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CHEST publishes select peer-reviewed, accepted manuscripts Online First each week. The media embargo is lifted on the date of Online First publication. Final, edited versions will appear in a numbered issue of CHEST and may contain substantive changes. We encourage readers to check back for the final article. Online First papers are indexed in PubMed and by search engines, but the information, including the final title and author list, may be updated on final publication.

original research 
Thomas S. Valley, MD, MSc; Michael W. Sjoding, MD, MSc; Zachary D. Goldberger, MD, MS; Colin R. Cooke, MD, MSc, MS
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Background  Quality of care for acute myocardial infarction (AMI) and heart failure (HF) varies across hospitals, but factors driving variation are incompletely understood. We evaluated the relationship between a hospital’s intensive care unit (ICU) or coronary care unit (CCU) admission rate and quality of care provided to patients with AMI or HF.

Methods  A retrospective cohort study of Medicare beneficiaries hospitalized in 2010 with AMI or HF was performed. Hospitals were grouped into quintiles by their risk- and reliability-adjusted ICU admission rates for AMI or HF. We examined the rates that hospitals failed to deliver standard AMI or HF processes of care (process measure failure rates), 30-day mortality, 30-day readmissions, and Medicare spending after adjusting for patient and hospital characteristics.

Results  Hospitals in the lowest quintile had ICU admission rates < 29% for AMI or < 8% for HF. Hospitals in the top quintile had rates > 61% for AMI or > 24% for HF. Hospitals in the highest quintile had higher process measure failure rates for some but not all process measures. Hospitals in the top quintile had greater 30-day mortality (14.8% vs. 14.0%, p=0.002 for AMI; 11.4% vs. 10.6%, p<0.001 for HF), but no differences in 30-day readmissions or Medicare spending when compared to hospitals in the lowest quintile.

Conclusions  Hospitals with the highest rates of ICU admission for patients with AMI or HF delivered lower quality of care and had higher 30-day mortality for these conditions. High ICU use hospitals may be targets to improve care delivery.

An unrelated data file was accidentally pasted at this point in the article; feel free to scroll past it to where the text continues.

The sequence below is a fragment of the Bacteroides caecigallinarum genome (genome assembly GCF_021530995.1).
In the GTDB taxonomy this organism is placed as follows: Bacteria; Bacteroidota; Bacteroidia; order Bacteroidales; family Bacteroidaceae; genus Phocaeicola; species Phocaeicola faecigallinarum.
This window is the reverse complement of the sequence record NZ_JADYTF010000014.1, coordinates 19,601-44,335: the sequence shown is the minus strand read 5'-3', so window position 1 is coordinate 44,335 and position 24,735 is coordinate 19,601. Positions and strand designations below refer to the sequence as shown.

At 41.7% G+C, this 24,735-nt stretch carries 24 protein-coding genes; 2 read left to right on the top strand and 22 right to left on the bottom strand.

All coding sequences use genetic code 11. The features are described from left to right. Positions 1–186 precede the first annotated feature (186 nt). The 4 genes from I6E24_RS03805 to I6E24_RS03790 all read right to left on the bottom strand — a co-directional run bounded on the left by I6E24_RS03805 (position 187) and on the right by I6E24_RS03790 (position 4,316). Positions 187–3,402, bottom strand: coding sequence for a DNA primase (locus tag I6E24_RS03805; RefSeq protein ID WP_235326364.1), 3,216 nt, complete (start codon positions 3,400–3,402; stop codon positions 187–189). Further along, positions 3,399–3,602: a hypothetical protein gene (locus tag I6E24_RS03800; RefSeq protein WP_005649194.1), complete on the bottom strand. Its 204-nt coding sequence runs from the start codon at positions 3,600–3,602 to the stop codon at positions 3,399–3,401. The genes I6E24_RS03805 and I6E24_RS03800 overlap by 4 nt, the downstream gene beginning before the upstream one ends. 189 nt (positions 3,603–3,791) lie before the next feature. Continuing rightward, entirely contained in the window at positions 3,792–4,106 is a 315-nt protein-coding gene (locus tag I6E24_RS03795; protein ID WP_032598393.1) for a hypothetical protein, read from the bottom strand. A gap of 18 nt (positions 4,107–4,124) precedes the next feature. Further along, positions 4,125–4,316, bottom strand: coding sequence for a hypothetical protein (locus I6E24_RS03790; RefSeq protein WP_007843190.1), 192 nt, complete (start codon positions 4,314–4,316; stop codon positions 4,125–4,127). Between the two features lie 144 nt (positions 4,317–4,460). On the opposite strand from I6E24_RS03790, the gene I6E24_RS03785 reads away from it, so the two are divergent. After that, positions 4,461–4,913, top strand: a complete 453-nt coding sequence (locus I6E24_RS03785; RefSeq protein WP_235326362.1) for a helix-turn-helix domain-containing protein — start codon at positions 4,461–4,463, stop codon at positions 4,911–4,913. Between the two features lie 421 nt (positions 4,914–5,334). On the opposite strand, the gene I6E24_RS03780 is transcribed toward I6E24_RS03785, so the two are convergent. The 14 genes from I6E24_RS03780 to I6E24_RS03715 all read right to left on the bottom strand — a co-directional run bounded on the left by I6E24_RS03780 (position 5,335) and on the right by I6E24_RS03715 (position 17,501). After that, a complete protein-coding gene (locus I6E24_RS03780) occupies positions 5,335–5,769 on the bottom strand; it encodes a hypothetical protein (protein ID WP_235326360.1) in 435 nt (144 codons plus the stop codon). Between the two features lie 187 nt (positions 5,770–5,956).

ahead of the curve 
Xianglan Yao, M.D., Ph.D.; Elizabeth M. Gordon, Ph.D.; Amisha V. Barochia, M.B.B.S.; Alan T. Remaley, M.D., Ph.D.; Stewart J. Levine, M.D.
Topics: , ,

New treatments are needed for asthmatics who are refractory to standard therapies, such as individuals with a phenotype of “type 2 low” inflammation. This important clinical problem could potentially be addressed by the development of apolipoprotein A-I (apoA-I) mimetic peptides. Apolipoprotein A-I interacts with its cellular receptor, the ATP-binding cassette subfamily A, member 1 (ABCA1), to facilitate cholesterol efflux out of cells to form nascent HDL particles. The ability of the apoA-I/ABCA1 pathway to efflux cholesterol from cells that mediate adaptive immunity, such as antigen-presenting cells, can attenuate their function. Data from experimental murine models have demonstrated that the apoA-I/ABCA1 pathway can reduce neutrophilic airway inflammation primarily by suppressing the production of granulocyte-colony stimulating factor. Furthermore, administration of apoA-I mimetic peptides to experimental murine models of allergic asthma has decreased both neutrophilic and eosinophilic airway inflammation, as well as airway hyperresponsiveness and mucous cell metaplasia. Higher serum levels of apoA-I have also been associated with less severe airflow obstruction in asthmatics. Collectively, these results suggest that the apoA-I/ABCA1 pathway may have a protective effect in asthma and support the concept of advancing inhaled apoA-I mimetic peptides to clinical trials that can assess their safety and effectiveness. Thus, we propose that the development of inhaled apoA-I mimetic peptides as a new treatment could represent a clinical advance for severe asthmatics who are unresponsive to other therapies.

original research 
Sameer S. Kadri, MD, MS; Andrew C. Miller, MD; Samuel Hohmann, PhD; Stephanie Bonne, MD; Carrie Nielsen, MA; Carmen Wells, RN; Courtney Gruver, RN; Sadeq A. Quraishi, MD, MHA, MMSc; Junfeng Sun, PhD; Rongman Cai, PhD; Peter E. Morris, MD; Bradley D. Freeman, MD; James H. Holmes, MD; Bruce A. Cairns, MD; Anthony F. Suffredini, MD
Topics: , , ,

Background  Mortality after smoke inhalation-associated acute lung injury (SI-ALI) remains substantial. Age and burn surface area are risk factors of mortality, while the impact of patient and center-level variables and treatments on survival are unknown.